With ethylene, you’ve made a good start, because ethylene is a hydrocarbon and that’s what jet fuel is, too. But jet fuel is kerosene and we are miles from 10-14 carbon kerosene with our friend, two-carbon ethylene.

Oligomerize

There ought tot be a spell in the Harry Potter book series for oligimerization, because the world could surely use a magic process for this step that makes longer-chain hydrocarbons from short-chain ones.

Oligomutansis! cried Hermione

Oligomutansis! said Hermione.

For now, we’ll have to rely on the Flying Peaches and a group of researchers at the Pacific Northwest National Lab who came up with a unique oligomerization step.

There’s a long explanation and shorter, peppier one.

The long explanation starts thus:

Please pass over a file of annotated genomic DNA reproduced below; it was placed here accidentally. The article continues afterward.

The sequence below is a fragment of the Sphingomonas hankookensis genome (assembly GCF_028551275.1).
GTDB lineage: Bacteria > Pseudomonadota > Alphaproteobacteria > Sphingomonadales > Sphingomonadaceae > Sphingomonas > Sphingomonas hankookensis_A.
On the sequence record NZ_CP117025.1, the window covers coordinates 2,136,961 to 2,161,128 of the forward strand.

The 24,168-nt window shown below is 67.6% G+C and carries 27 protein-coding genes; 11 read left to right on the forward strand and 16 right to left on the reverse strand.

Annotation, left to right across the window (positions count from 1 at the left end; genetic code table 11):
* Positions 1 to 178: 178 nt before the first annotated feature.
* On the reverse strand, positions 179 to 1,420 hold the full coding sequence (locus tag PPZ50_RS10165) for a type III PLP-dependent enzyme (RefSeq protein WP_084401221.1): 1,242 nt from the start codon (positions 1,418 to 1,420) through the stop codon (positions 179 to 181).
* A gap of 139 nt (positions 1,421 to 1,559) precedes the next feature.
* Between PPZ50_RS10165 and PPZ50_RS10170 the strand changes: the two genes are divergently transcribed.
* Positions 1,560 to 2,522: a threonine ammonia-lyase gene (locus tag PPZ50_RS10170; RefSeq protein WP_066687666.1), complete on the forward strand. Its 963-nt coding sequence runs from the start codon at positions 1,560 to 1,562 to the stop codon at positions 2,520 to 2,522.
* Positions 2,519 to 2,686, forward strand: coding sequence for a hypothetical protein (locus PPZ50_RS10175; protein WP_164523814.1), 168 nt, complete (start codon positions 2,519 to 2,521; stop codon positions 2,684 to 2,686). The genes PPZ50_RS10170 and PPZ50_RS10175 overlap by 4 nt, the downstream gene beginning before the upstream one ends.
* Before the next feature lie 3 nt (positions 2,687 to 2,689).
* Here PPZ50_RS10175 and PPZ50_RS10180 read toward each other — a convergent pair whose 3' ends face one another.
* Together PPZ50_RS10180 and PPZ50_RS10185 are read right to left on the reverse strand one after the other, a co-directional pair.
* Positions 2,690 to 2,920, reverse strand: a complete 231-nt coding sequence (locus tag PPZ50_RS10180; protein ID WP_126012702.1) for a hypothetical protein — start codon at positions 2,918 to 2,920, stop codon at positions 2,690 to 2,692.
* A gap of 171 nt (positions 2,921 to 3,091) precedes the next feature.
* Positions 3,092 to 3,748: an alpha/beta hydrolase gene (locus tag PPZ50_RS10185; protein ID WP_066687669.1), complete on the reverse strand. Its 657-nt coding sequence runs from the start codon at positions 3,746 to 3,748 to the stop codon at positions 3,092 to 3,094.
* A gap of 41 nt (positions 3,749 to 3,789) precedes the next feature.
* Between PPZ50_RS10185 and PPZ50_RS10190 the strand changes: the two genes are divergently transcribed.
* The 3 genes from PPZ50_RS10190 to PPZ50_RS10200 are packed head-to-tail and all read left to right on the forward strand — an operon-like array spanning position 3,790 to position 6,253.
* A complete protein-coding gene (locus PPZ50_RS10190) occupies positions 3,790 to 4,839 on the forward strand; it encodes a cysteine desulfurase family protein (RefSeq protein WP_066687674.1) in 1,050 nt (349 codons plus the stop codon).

Currently a need exists for alternative hydrocarbon fuels, especially aviation and diesel fuels, from domestic sources to enhance energy security and to decrease reliance on foreign petroleum. Current routes to alternative fuels are limited by strict fuel standards and limited fuel feed stocks…Ethylene is a feedstock available from numerous sources that could be converted to alternate open-chain hydrocarbon fuels…Ethanol…can be considered an ethylene precursor. However, conversion of ethylene via conventional direct, single step conversion processes catalyzed by solid acid catalysts, such as silicoaluminates, is typically characterized by high process temperatures (>280.degree. C.) that form large quantities of coke, and extensive formation of aromatic compounds up to 70 wt %. Single-step processes such as that reported by Heveling et al. over Ni/Si–Al and other catalysts are reported to produce open-chain hydrocarbons at high ethylene conversions, but with selectivities to .gtoreq.C10 of only ca 40% and to .gtoreq.C8 of only about 63%. Further, multi-step conversion processes reported in the literature have potentially better selectivities to open-chain compounds, but conversions to date are low and significant quantities of aromatic compounds are produced. For example, Synfuels International reports a multi-step process using Ni catalysts at process temperatures from 220.degree. C. to 240.degree. C. that produces a product composition containing between 4% to 90% aromatics. At the reported maximum selectivity of 70% middle distillate products and an ethylene conversion of only 26%, the maximum possible product yield in the middle distillate range is only about 18%. The 2-step Synfuels International process does not improve upon and, in fact, gives a lower distillate yield (18%) than the 1-step process reported by Heveling (40%). Thus, the 2-step approach by Synfuels International does not represent an economically feasible approach for obtaining high yields of distillate fuels…The present invention addresses these needs using, surprisingly, a 2-step method that provides distillate yields greater than the 18% of the prior art.